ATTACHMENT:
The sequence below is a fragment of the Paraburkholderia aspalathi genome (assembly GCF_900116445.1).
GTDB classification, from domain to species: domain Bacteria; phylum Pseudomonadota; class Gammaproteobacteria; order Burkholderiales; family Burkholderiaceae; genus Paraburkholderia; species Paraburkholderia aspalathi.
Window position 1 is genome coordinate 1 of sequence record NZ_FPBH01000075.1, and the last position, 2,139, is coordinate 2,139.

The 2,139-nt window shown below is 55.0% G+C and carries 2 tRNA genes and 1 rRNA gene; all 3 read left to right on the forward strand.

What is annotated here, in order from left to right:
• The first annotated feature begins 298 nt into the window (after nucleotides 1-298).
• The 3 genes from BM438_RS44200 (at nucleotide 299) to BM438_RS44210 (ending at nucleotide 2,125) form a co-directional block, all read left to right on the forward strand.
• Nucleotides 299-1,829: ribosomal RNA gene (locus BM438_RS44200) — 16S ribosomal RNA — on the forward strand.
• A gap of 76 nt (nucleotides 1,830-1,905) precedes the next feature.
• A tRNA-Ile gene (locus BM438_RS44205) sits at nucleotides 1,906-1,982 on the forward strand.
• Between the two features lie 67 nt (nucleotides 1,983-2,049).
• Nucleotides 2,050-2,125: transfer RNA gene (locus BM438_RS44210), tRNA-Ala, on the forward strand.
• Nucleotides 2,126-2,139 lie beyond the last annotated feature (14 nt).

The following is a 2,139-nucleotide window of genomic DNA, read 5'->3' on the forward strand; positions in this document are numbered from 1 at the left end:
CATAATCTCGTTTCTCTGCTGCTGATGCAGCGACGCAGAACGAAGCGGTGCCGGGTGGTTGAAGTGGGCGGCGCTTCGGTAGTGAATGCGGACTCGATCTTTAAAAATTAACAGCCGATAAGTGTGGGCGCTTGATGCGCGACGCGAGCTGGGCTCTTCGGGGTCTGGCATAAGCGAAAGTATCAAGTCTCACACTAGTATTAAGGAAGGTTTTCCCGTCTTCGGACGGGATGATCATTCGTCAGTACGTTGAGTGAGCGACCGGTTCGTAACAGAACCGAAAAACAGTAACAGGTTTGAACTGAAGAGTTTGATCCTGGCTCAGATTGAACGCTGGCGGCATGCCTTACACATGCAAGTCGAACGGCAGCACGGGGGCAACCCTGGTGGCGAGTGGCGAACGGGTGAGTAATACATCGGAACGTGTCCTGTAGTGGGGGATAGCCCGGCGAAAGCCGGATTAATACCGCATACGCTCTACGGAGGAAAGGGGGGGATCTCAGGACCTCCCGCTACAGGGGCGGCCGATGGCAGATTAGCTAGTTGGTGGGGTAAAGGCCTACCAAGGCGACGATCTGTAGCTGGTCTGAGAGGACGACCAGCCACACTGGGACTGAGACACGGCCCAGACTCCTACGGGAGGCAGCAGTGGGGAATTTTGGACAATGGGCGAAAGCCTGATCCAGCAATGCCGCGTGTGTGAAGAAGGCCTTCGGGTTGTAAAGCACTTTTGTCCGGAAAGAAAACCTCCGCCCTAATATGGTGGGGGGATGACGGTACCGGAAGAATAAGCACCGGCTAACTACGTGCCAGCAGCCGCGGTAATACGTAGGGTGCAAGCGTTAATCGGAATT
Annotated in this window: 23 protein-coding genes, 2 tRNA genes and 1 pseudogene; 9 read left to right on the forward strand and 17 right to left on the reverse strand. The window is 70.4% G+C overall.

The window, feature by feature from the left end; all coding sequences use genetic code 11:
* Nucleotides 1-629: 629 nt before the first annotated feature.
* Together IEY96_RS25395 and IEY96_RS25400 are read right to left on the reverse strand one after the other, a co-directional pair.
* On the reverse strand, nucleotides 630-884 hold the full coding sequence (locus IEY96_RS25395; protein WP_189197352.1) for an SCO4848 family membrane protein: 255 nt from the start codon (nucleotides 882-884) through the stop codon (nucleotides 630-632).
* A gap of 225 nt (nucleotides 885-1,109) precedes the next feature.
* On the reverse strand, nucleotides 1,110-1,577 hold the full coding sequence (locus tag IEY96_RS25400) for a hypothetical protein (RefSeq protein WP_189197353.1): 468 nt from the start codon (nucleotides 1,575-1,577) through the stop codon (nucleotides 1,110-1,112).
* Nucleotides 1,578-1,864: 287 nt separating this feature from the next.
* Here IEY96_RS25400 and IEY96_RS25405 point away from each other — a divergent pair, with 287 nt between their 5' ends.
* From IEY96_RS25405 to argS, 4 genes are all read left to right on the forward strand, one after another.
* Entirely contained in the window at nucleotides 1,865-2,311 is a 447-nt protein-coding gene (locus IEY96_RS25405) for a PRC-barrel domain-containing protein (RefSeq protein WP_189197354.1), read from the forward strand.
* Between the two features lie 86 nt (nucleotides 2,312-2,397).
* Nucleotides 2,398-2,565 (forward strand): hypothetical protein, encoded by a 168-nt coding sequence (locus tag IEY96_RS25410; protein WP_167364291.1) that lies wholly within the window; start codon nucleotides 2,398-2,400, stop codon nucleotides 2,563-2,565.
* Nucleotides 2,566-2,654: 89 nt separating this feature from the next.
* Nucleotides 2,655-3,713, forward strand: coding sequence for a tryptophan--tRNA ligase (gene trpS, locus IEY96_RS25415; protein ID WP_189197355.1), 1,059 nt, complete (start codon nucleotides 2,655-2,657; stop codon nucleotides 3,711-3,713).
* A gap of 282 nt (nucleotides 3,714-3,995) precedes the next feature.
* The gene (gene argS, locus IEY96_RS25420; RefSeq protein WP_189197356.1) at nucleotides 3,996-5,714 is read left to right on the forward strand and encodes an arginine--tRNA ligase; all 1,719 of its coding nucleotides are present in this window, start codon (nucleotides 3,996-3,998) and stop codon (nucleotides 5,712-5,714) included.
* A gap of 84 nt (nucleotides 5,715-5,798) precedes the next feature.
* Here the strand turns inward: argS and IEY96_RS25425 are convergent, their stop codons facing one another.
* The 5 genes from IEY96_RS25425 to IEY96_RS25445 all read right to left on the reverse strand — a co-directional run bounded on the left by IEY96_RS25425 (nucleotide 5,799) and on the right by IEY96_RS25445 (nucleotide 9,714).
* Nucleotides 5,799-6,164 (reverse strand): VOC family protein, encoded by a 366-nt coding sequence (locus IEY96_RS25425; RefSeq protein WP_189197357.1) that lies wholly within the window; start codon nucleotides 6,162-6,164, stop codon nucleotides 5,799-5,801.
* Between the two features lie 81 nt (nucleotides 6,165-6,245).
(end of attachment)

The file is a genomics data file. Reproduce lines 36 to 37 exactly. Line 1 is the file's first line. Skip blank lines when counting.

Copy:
* Nucleotides 5,799-6,164 (reverse strand): VOC family protein, encoded by a 366-nt coding sequence (locus IEY96_RS25425; RefSeq protein WP_189197357.1) that lies wholly within the window; start codon nucleotides 6,162-6,164, stop codon nucleotides 5,799-5,801.
* Between the two features lie 81 nt (nucleotides 6,165-6,245).